Industry TalkRegular Industry Development Updates, Opinions and Talking Points relating to Manufacturing, the Supply Chain and Logistics.
Budget comment: ParcelHero welcomes infrastructure investment and cut in High Street business rates
The home delivery expert ParcelHero has welcomed Chancellor Hammond’s budget announcement that he will cut business rates by a third for all High Street retailers in England with a rateable value of £51,000 or less, and that he will not be introducing a rumoured online sales tax on goods bought online. However, the parcel price comparison site warns the claims Hammond’s budget dividends will not be impacted by a hard Brexit do not ring true.
ParcelHero’s Head of Consumer Research, David Jinks MILT, says that a no-deal Brexit could impact on today’s announcements, no matter how loudly the Government shouts all the spending increases will all take place ‘irrespective of Brexit’. ‘There would be no need to announce potentially upgrading the Spring statement into a new hard-Brexit budget if it were really to have no impact on today’s spending plans.’ says David.
‘There is a lot for retailers and consumers to applaud in today’s budget; but speaking as a business at the coalface of customs borders, we believe the new tariffs and delays a no-deal Brexit would create would make today’s announcements unsustainable.’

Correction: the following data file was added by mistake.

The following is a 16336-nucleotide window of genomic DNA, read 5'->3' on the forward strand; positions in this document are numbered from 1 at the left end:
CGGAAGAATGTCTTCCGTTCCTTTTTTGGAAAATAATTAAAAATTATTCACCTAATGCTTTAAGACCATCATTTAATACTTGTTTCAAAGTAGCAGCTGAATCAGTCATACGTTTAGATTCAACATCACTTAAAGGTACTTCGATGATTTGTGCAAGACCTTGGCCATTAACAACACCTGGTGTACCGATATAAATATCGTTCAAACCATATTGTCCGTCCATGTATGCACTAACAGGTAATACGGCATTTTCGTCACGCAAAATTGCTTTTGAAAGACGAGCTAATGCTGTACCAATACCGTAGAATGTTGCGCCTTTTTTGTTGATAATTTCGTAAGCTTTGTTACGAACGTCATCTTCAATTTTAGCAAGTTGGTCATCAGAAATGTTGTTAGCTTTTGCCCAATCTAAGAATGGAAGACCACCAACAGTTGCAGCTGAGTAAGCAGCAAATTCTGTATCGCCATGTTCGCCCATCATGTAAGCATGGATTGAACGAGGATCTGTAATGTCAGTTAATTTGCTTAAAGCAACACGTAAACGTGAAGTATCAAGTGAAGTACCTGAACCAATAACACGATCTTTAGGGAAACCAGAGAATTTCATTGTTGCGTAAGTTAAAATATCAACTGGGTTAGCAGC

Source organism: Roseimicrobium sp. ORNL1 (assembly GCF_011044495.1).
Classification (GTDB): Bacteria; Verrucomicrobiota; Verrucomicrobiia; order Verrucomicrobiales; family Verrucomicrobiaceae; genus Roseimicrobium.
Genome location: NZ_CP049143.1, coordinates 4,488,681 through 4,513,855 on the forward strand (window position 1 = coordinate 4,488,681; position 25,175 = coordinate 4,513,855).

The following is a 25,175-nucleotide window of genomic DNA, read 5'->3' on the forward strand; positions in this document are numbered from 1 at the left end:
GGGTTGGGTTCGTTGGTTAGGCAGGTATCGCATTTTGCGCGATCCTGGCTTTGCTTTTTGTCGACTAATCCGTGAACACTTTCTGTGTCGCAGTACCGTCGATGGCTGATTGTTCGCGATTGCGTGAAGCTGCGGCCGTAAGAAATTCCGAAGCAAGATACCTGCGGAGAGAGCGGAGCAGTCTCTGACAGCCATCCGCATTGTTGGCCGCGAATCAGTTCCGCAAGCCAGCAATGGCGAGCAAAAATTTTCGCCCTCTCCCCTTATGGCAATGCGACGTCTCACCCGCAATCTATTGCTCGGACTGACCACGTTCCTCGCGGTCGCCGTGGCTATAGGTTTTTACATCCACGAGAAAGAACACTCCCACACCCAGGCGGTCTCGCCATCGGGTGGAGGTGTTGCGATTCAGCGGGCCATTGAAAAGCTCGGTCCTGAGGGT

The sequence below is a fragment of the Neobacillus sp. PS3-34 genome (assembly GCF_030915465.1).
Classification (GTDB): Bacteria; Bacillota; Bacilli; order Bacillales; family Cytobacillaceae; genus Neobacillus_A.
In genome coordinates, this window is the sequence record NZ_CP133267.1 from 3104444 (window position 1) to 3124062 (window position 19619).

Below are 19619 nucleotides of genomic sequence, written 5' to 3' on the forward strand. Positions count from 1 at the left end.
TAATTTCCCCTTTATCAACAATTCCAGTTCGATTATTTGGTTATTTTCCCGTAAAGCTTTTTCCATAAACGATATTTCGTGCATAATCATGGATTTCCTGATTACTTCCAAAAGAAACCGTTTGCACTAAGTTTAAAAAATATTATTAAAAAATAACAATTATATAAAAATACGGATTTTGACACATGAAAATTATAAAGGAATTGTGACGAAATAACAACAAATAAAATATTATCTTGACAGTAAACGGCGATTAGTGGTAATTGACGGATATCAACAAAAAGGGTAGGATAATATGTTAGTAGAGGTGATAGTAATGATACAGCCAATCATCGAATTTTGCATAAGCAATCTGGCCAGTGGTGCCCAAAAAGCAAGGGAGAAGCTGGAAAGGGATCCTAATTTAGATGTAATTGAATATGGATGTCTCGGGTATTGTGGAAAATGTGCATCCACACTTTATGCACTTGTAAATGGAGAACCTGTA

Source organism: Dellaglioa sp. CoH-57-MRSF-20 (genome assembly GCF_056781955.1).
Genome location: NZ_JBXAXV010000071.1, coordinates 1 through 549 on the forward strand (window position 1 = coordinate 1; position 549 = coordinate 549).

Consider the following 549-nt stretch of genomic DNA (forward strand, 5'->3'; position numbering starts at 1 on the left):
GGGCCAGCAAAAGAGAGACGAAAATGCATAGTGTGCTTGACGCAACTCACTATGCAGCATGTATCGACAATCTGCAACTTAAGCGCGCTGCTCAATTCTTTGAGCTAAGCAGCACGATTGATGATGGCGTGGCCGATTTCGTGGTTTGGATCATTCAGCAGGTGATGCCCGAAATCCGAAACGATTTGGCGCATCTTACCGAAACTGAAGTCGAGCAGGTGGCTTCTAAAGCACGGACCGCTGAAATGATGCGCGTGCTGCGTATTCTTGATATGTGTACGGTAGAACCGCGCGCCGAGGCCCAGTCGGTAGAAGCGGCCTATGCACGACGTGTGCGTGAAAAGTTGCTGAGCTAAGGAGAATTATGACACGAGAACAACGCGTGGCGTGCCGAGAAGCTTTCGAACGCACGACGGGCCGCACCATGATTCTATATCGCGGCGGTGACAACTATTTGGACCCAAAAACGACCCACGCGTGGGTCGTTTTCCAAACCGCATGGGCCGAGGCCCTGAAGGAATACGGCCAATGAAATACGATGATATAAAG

Adds David: ‘There is lots we applaud in this budget. For example, the continued cut in fuel duties and new £420m pothole funding will all help to keep delivery prices down; potholes are a continual scourge for couriers delivering in urban areas. And of course, in our recent report, Death of the High Street, we warned business rates will have to be cut to save High Street stores embattled by the growth of e-commerce.
‘We believe that the short-term relief on High Street business rates is vital to secure its future; but should be guaranteed to continue instead of being subject to new value adjustments in 2021.’
On the subject of the new digital services tax, David says: ‘Providing the tax really will only be paid by profitable international firms that have at least £500m a year in global revenues, and is not changed into a stealth online sales tax in the future, it is to be welcomed.
‘We have often said we do not believe an all-out online sales tax would help the High Street, but instead harm those retailers who have embraced the future and adopted a multi-channel High Street and e-commerce approach. Don’t forget the likes of John Lewis appeal to store visitors and online buyers alike. The Chancellor must promise that the new digital services tax will not morph into an online sales tax in the future.’
Concludes David: ‘As a business managing retail and home deliveries our industry is an accurate bellwether of the nation’s economy. We believe more support for the High Street in terms of a radical revision of business rates, and a Brexit deal as closely aligned with the EU Customs Union as possible, are essential to help British retail weather the oncoming storms.’
For more information about the impact of High Street business rates and a potential online sales tax see here.